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5 would also like to acknowledge my industrial collaborator, Mr. Joseph Navarro (CEO of NanoHygienix L LC), for his support on my research. A special thank s of mine goes to my wife, Fan Li, who is always by my side and encourage s m e whenever I fe el exhausted. Without her, my life would be less colorful. I wish to thank my parents and parents in law for thei r unconditional love and unwavering support They sacrifice d their personal time to help take care of my children, enabling my wife and I to focus on our Ph.D. studies. I arrived in Gainesville alone five years ago. Right now I have a growing family with t wo adorable kids Roger and Chloe I cherish every moment in this lovely neighborhood and value all the friendship s I have made throughout th e journey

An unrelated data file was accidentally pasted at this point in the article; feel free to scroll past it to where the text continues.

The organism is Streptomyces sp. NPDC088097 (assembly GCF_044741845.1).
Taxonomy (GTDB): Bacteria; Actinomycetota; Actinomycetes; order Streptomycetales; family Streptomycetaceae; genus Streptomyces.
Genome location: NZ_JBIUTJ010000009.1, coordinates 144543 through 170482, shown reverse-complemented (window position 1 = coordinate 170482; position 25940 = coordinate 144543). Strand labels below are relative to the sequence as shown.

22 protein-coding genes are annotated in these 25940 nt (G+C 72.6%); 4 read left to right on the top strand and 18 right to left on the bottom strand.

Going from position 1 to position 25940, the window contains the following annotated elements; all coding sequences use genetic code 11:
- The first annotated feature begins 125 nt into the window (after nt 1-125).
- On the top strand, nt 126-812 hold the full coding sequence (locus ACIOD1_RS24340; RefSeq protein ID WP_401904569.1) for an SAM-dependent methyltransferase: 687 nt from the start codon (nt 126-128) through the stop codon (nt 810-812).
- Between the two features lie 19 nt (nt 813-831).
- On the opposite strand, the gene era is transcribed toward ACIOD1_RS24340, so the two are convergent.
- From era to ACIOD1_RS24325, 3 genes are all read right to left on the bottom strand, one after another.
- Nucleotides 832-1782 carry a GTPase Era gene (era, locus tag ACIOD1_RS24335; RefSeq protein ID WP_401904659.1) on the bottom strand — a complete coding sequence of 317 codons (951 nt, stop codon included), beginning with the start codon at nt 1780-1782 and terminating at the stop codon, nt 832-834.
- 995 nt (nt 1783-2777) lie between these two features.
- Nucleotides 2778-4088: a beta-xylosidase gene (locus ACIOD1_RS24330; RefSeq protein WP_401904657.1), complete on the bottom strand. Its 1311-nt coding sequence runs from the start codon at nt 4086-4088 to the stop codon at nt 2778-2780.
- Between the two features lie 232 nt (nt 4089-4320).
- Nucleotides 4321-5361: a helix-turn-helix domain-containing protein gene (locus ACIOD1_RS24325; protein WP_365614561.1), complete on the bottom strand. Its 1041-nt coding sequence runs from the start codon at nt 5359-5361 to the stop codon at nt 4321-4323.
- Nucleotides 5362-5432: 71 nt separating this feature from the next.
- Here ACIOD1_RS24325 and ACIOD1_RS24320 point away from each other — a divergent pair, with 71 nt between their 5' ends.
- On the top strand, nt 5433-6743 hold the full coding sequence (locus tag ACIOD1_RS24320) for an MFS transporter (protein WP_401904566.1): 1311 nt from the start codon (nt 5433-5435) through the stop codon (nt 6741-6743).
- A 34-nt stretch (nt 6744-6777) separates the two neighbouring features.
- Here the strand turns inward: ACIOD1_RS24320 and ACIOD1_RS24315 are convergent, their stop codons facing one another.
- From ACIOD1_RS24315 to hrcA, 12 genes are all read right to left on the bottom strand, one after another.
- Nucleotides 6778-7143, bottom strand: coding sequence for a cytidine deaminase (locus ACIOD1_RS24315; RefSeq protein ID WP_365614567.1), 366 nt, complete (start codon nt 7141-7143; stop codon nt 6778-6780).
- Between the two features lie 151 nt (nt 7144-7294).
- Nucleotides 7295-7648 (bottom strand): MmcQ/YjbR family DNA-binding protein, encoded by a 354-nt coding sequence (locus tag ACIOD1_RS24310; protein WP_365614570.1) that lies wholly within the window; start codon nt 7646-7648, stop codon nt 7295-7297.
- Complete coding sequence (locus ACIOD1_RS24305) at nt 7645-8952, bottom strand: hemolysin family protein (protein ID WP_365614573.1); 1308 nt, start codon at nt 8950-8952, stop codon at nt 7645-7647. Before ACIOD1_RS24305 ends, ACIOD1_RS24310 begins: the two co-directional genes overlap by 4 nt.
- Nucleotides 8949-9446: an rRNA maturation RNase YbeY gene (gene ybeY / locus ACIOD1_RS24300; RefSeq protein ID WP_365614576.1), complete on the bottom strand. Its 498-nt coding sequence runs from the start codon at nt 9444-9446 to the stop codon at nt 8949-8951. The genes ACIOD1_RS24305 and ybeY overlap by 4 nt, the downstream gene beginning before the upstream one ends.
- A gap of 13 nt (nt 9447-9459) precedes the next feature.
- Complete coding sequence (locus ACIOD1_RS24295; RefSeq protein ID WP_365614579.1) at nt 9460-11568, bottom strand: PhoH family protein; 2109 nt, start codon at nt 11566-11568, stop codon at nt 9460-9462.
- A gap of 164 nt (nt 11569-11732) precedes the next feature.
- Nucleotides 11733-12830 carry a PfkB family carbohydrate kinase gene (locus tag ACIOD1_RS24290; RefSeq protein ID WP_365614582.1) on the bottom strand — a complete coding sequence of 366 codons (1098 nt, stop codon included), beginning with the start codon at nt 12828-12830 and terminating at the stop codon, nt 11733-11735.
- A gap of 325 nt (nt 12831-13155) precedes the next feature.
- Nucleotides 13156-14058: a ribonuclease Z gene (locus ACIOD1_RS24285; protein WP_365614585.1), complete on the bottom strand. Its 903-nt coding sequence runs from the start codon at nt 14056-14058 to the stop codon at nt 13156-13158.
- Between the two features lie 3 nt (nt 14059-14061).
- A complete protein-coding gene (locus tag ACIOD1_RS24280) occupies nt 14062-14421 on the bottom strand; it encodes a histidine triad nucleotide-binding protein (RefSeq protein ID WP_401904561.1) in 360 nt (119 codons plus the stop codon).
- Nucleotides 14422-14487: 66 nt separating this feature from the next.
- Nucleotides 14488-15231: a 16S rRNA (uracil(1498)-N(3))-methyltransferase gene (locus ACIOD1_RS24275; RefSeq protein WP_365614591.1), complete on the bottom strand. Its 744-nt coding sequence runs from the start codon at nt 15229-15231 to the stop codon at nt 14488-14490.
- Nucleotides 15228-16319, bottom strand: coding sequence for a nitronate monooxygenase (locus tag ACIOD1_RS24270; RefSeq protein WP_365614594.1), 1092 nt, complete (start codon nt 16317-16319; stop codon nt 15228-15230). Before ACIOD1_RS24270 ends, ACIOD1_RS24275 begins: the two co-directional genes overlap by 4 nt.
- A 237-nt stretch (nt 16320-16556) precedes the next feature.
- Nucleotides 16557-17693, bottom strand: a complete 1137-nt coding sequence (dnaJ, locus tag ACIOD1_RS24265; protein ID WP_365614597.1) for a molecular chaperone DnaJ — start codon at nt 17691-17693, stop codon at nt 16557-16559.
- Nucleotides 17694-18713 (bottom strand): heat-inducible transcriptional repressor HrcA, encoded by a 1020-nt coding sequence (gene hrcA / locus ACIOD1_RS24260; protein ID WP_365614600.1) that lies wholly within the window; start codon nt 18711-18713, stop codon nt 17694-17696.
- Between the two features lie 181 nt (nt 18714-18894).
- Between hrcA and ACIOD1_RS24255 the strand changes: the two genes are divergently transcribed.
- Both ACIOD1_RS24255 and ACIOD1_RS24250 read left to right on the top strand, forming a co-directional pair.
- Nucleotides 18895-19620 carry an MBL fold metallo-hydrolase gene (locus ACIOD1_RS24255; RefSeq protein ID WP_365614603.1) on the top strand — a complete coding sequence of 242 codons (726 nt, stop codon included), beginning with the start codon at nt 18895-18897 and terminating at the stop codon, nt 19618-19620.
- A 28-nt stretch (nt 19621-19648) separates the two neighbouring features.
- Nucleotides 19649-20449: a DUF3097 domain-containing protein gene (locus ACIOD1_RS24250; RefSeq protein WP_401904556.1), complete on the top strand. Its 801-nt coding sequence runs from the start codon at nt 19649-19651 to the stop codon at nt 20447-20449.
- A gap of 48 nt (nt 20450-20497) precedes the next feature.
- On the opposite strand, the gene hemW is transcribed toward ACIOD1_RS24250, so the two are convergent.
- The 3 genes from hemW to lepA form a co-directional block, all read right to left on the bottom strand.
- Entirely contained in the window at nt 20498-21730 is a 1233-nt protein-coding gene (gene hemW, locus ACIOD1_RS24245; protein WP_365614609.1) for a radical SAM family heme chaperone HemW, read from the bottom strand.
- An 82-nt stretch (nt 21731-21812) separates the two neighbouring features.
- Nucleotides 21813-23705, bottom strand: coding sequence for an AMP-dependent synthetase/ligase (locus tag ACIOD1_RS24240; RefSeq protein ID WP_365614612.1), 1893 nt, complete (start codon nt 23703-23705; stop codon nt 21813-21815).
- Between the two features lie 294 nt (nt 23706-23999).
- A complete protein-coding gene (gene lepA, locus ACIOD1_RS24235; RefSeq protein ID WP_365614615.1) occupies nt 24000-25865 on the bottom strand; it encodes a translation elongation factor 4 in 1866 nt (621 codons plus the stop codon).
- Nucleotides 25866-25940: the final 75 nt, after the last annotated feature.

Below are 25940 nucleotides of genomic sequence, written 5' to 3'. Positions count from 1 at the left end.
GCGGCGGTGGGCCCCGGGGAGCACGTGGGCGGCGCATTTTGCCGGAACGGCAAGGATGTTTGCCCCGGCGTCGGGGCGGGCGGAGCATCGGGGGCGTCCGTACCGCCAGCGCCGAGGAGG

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6 TABLE OF CONTENTS page ACKNOWLEDGMENTS ................................ ................................ ................................ .. 4 LIST OF TABLES ................................ ................................ ................................ ............ 9 LIST OF FIGURES ................................ ................................ ................................ ........ 11 ABSTRACT ................................ ................................ ................................ ................... 16 CHAPTER 1 INTRODUCTION ................................ ................................ ................................ ........ 18 1.1 Problem Statement ................................ ................................ ........................... 18 1.2 Conventional Disinfection Technology ................................ .............................. 19 1.3 Antimicrobial Surfaces ................................ ................................ ...................... 20 1.3.1 Microbioside releasing Coatings ................................ ............................. 20 1. 3.2 Polycationic Coatings ................................ ................................ .............. 20 1.3.3 Light activated Coatings ................................ ................................ .......... 21 1.4 Methods to Enhance TiO 2 Photocatalysis ................................ ......................... 22 1.4.1 Extend Visible Light Adsorption ................................ ............................... 22 1.4.2 Enhance Surface Reactivity ................................ ................................ .... 24 1.5 Go al and Objectives of the Study ................................ ................................ ..... 25 1.6 Overview of the Dissertation ................................ ................................ ............. 26 2 ENHANCEMENT OF NANO TITANIUM DIOXIDE PHOTOCATALYSIS IN T RANSPARENT COATINGS BY POLYHYDROXY FULLERENE ......................... 29 2.1 Experimental ................................ ................................ ................................ ..... 30 2.1.1 Chemicals and Reagents ................................ ................................ ........ 30 2.1.2 Culturing and Enumeration of Aspergillus niger Spores .......................... 31 2.1.3 Coating Preparation and Testing ................................ ............................. 31 2.1.4 Aqueous Aggregate Size, Zeta Potential and BET Surface Area ............ 35 2.1.5 Adsorption ................................ ................................ ............................... 35 2.1.6 Data Analysis ................................ ................................ .......................... 36 2.2 Results ................................ ................................ ................................ .............. 37 2.2.1 Characterization ................................ ................................ ...................... 37 2.2.2 Dye Degradation ................................ ................................ ..................... 37 2.2.3 Spore Inactivation ................................ ................................ .................... 38 2.2.4 Kinetics of Dye Degradation and Spore Inactivation ............................... 39 2.3 Discussion ................................ ................................ ................................ ........ 40 2.4 Summary ................................ ................................ ................................ .......... 42 3 VISIBLE LIGHT ACTIVE, TRANSPARENT, ANTIMICROBIAL SURFACES ............. 56